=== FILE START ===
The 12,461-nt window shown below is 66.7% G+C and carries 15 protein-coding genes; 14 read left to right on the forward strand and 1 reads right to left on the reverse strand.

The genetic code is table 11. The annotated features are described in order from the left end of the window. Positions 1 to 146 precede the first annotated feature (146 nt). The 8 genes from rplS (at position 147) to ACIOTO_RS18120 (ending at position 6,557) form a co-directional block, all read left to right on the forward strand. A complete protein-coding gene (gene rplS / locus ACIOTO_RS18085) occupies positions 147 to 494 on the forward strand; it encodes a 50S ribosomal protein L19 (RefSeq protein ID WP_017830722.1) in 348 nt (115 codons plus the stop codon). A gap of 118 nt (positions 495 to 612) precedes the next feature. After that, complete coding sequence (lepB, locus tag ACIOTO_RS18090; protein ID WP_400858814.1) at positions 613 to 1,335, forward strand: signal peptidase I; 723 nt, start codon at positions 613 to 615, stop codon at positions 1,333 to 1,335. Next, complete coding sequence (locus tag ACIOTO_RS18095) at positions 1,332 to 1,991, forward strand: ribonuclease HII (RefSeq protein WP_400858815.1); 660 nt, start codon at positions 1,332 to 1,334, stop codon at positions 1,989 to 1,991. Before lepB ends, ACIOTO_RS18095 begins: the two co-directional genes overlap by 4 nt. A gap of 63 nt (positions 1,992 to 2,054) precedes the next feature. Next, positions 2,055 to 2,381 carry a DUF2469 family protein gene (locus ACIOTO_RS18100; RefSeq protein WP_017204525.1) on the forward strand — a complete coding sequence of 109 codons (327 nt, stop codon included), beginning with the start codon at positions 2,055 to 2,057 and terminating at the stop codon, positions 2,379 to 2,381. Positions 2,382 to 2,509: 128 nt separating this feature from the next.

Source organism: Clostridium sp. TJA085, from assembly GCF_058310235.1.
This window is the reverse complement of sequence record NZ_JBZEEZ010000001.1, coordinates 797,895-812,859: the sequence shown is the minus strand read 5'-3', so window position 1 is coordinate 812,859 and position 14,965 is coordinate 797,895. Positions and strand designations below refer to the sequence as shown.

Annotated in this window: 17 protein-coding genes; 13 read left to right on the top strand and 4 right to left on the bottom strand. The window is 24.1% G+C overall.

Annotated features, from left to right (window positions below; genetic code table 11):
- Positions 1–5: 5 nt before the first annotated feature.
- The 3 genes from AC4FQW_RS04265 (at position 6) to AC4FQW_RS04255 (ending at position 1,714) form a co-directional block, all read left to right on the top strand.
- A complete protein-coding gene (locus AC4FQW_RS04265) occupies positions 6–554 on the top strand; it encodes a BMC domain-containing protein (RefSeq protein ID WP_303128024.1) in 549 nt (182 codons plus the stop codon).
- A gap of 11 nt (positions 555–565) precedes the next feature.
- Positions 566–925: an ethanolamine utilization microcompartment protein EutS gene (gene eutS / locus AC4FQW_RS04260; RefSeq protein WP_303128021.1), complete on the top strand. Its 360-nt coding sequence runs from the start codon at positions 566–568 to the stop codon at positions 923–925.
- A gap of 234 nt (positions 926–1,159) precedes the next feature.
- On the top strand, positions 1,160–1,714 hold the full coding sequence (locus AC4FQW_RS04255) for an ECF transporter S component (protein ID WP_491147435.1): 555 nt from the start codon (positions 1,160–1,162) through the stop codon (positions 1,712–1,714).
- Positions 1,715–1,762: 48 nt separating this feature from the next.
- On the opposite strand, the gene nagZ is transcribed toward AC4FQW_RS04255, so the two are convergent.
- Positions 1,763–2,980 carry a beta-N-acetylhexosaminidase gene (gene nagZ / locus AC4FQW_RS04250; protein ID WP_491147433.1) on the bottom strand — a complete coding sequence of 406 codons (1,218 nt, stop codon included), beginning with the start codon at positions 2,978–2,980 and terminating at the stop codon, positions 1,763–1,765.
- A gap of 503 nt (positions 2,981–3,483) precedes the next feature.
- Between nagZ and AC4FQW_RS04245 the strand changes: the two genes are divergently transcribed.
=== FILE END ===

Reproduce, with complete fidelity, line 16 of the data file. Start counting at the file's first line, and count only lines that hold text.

- Positions 1,763–2,980 carry a beta-N-acetylhexosaminidase gene (gene nagZ / locus AC4FQW_RS04250; protein ID WP_491147433.1) on the bottom strand — a complete coding sequence of 406 codons (1,218 nt, stop codon included), beginning with the start codon at positions 2,978–2,980 and terminating at the stop codon, positions 1,763–1,765.